Efficiency Bill a Good First Step

Last week, U.S. Senators Jeanne Shaheen (D-NH) and Rob Portman (R-OH) introduced the Energy Savings and Industrial Competitiveness Act with a bipartisan group of co-sponsors. The bill would spur the use of energy efficiency technologies in the residential, commercial, and industrial sectors of the U.S. economy. Among its many provisions, the legislation would strengthen the Department of Energy's role in fostering technical support and supply-side energy efficiencies in the manufacturing sector.

The Shaheen-Portman efficiency bill is an important step in not only making American businesses more competitive, but also saving consumers money and creating jobs. According to a recent study by the American Council for an Energy-Efficient Economy, the bill has the potential to save American consumers $14 billion and to support the creation of 172,000 jobs by 2030.

Importantly, the legislation also demonstrates that pragmatic energy policies can earn bipartisan support. A House companion bill is awaiting introduction.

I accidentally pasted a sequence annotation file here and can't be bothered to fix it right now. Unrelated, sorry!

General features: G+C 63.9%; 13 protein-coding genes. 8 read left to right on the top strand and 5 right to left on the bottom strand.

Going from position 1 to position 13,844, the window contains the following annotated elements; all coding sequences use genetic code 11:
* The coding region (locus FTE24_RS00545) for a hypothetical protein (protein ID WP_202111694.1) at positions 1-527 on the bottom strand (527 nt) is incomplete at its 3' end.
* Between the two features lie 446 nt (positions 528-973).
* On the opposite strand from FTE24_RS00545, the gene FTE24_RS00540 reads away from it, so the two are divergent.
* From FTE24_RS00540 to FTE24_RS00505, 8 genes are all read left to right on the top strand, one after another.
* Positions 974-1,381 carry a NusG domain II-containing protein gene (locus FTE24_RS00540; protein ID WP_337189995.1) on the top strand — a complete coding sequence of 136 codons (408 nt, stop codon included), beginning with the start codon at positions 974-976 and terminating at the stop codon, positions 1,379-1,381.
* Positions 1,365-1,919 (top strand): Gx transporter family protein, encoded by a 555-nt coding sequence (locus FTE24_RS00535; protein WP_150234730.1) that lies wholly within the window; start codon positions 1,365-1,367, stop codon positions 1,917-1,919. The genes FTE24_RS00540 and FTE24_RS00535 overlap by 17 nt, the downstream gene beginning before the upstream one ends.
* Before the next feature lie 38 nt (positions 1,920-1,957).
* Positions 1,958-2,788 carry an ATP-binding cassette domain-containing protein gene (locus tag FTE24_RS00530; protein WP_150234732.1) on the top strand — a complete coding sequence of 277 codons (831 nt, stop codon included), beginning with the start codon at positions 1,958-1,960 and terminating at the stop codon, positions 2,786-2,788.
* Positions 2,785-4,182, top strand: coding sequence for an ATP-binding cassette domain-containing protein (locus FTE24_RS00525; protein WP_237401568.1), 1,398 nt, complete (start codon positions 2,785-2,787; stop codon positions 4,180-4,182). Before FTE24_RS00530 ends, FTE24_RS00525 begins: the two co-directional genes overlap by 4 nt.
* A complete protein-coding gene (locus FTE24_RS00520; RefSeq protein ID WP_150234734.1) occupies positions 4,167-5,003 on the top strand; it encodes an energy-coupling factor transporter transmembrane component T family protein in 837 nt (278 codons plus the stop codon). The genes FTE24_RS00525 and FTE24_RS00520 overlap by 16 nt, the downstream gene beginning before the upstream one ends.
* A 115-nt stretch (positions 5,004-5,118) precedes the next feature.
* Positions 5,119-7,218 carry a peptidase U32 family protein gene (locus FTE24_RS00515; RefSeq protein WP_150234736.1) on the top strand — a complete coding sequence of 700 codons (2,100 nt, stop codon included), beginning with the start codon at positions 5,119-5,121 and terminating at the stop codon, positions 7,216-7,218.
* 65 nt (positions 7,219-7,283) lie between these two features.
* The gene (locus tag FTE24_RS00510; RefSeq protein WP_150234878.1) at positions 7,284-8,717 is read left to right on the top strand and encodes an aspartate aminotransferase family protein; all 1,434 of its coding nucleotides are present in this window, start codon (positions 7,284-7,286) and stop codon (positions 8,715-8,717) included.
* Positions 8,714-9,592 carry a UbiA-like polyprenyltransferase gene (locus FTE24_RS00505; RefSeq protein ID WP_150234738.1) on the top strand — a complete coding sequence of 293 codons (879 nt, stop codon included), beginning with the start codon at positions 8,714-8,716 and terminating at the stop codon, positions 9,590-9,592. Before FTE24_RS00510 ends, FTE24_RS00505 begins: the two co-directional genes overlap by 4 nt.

Industrial energy efficiency technologies such as combined heat and power, or CHP, and waste heat to power, or WHP, which capture and reuse wasted heat, dramatically reduce the cost of energy. CHP can also provide greater resilience in the face of extreme weather events, natural disasters, or grid blackouts.

Large manufacturers, refineries, hospitals, universities, and military bases are putting these highly efficient systems to work to ensure reliability, save money, reduce pollution, and protect customers, but further deployment should be encouraged. Many more facilities, particularly mission-critical institutions that can't afford to be offline, could take advantage of these systems if Congress eliminates unnecessary restrictions and increases incentives. Removing these barriers will require action by congressional tax writing committees, but passage of the Shaheen-Portman legislation would be a critical contribution.

These proven technologies are deployed throughout the country, with the largest concentrations of installed capacity in Texas, California, Louisiana, and New York. The United States has the capacity to generate 82 gigawatts of electricity through industrial efficiency technologies—about 12 percent of total U.S. production. Expert studies by the Oak Ridge National Laboratory and Department of Energy have concluded that CHP and WHP could produce an additional 85 GW of power, or 20 percent of the nation's electricity supply, by 2030.

This bill, which further expands highly efficient technologies that save manufacturers and other customers money, ensures greater reliability, creates American jobs, and reduces pollution, deserves action. The U.S. Senate should take up and pass Shaheen-Portman. 

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